For the half-year to 30 June 2014, the IPKat's regular team is supplemented by contributions from guest bloggers Alberto Bellan, Darren Meale and Nadia Zegze.

Two of our regular Kats are currently on blogging sabbaticals. They are David Brophy and Catherine Lee.

Friday, 6 December 2013

Friday fantasies

Not everything the Kats find themselves reading can ever be described as enjoyable, but this Kat still chortles over some of the entries in the multi-talented and always charming Colm MacKernan's International Technology Law & Business: A Practical Glossary (reviewed by the IPKat back in May 2006).  Well, Colm has just let him know that this lovely work has been republished as an online creative commons glossary with search at Technology and IP Law Glossary. Do take a look, and let Colm know what you think.  This Kat is amused to see that the definition of Easter Bunny remains -- though in his innocence, or is it ignorance? -- the only place he has ever come across this expression is in Colm's compendium [Merpel is slightly miffed at the fact that the IPKat gets a mention while she doesn't, but she's delighted to see that 'Hargreaves' isn't there either].


"I am Shravan", announces Shravan, the current administrator of India's SiNApSE intellectual property blog. He then goes on to tell us that SiNApSE has recently completed five years of existence, and that this is the cause of an outbreak of celebration of both survival and success, through various initiatives and free give-aways. Adds Shravan, "Dr Kalyan, one of the founders of SiNApSE Blog, has kindly agreed to make his best selling work, FUN IP, available for free download on the blog". This book may be downloaded in PDF format, on the SiNApSE home page at www.sinapseblog.com. It's also available in numerous other formats.  Happy birthday and congratulations, chorus the Kats.



There's a well-worn proposition that the problem with Chinese meals is that, half an hour after you've had one, you feel you could do with another one.  Now, says the IPKat, if you substitute "deals" for "meals", you're probably right.  The recent high-level UK China initiative [Beggars to Beijing, murmurs Merpel] brought in not only £5.6 billion in trade deals but a new UK-China patent agreement, described as "a boost for UK businesses".  According to a media release from the UK Intellectual Property Office:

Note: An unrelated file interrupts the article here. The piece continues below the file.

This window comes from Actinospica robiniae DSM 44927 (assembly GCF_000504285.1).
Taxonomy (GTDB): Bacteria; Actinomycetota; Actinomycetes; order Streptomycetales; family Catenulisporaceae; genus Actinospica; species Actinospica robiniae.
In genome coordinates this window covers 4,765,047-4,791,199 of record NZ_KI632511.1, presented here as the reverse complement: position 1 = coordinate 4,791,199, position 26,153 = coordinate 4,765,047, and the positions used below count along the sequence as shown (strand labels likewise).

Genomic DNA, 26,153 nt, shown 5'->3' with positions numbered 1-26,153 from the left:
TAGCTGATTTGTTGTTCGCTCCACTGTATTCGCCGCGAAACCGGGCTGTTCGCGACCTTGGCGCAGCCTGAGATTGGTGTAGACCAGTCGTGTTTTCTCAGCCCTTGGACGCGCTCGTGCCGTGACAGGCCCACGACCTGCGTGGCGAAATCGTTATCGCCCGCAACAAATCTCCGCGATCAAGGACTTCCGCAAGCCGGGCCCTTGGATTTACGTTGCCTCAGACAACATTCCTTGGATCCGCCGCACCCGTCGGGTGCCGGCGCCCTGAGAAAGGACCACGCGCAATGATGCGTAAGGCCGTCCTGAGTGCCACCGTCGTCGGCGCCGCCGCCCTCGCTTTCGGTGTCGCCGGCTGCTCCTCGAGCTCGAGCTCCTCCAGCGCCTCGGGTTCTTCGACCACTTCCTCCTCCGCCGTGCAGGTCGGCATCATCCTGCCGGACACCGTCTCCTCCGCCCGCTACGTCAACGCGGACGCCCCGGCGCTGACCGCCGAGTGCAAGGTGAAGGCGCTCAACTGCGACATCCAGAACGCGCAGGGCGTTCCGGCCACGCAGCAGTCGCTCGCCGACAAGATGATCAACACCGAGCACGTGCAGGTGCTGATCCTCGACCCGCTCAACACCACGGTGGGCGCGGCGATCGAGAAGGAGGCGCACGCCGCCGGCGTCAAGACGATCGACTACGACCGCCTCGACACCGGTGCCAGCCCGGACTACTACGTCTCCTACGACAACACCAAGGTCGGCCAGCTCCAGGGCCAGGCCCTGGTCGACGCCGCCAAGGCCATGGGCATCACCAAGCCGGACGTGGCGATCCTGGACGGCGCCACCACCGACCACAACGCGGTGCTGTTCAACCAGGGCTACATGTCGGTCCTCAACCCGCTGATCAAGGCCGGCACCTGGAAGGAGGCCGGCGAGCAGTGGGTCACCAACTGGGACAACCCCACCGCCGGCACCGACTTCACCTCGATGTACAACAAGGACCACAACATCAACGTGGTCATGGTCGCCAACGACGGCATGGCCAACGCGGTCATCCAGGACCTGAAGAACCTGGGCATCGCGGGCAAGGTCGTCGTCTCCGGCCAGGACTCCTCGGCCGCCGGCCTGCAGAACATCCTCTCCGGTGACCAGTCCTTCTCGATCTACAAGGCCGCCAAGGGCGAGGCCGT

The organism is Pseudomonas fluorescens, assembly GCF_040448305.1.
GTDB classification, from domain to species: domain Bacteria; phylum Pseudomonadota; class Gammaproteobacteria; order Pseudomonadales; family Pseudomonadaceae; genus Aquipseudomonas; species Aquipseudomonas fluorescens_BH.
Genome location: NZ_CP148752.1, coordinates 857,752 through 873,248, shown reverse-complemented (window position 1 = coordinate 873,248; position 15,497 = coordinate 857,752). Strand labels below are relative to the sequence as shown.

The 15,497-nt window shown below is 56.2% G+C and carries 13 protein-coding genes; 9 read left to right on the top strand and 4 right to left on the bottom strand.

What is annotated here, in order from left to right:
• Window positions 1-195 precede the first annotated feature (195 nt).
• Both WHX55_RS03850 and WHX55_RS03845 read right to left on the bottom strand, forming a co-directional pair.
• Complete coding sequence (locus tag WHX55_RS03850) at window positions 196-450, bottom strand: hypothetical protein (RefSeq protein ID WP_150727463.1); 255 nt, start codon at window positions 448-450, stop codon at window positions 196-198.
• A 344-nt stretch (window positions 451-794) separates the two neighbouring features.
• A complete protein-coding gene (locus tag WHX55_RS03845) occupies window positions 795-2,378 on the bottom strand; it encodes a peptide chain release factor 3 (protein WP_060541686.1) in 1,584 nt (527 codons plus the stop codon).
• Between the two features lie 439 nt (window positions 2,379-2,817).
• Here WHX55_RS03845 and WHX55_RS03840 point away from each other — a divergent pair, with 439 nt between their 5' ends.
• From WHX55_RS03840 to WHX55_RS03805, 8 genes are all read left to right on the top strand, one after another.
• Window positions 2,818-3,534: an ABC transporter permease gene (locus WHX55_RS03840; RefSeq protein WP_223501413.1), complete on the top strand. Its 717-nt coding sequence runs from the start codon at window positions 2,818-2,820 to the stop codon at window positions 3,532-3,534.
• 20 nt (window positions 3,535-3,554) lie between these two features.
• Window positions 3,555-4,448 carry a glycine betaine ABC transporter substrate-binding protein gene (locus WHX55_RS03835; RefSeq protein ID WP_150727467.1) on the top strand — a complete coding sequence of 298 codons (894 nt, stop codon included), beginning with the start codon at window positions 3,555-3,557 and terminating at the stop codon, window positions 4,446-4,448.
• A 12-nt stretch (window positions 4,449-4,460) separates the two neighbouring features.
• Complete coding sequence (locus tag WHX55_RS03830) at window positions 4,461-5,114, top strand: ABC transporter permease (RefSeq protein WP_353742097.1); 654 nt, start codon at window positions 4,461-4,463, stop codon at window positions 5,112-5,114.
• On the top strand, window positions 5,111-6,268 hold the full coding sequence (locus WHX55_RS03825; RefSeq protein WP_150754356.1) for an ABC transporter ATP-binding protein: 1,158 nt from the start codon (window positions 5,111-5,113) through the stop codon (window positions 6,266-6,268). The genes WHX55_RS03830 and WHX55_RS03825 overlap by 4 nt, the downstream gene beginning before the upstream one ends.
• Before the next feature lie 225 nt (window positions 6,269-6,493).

"UK businesses can now obtain faster intellectual property protection in China after a new fast-track patent agreement was signed with the State Intellectual Property Office of the People’s Republic of China this week.

The Patent Prosecution Highway (PPH) agreement allows applicants to request a quicker processing of a patent application at one intellectual property office if the corresponding patent application has been found to be acceptable at the other participating office. The second patent office can then use the work undertaken by the first office, thereby reducing duplication.

The agreement will reduce patent processing times, the costs associated with registering a patent and most importantly it will increase the level of intellectual property protection businesses will have in China [says Merpel: if the PPH is a reciprocal arrangement, it will presumably make it much quicker for the Chinese to gain patent protection in the UK too -- and don't the Chinese generate a great many more patent applications than the Brits?]. ...

In addition to the agreement with China, the UK has PPH arrangements with the United States, Japan, South Korea, Germany, and Canada [the odd country out is Canada, says Merpel: all the other countries file far more patents annually than does the UK.  The only country that files more patents annually than the UK but isn't in a PPH arrangement is France]".

Around the weblogs.  SOLO IP reports on the launch of the annual Fellows & Associates IP salary survey.  PatLit brings news of the excellent and persistent Ingve Björn Stjerna's attempts to secure access to documents on the legality of the new European patent court structure which have been shamelessly and inexcusably kept from the IP community by those who are our servants but believe themselves to be our masters.  On the 1709 Blog Patrick Goold reveals how the US postal service has got itself into trouble with yet another copyright-infringing postage stamp (see illustration above).  Meanwhile, the jiplp weblog's efforts to promote a readers-and-writers LinkedIn Group are clearly more popular than its efforts to persuade readers and writers to respond to its sidebar poll on the rights and wrongs of lawyers writing about IP cases in which they participated.  Finally, the Class 99 design blog writes up a decision involving two beer glasses which are virtually indistinguishable once you've had a pint or two to drink ...

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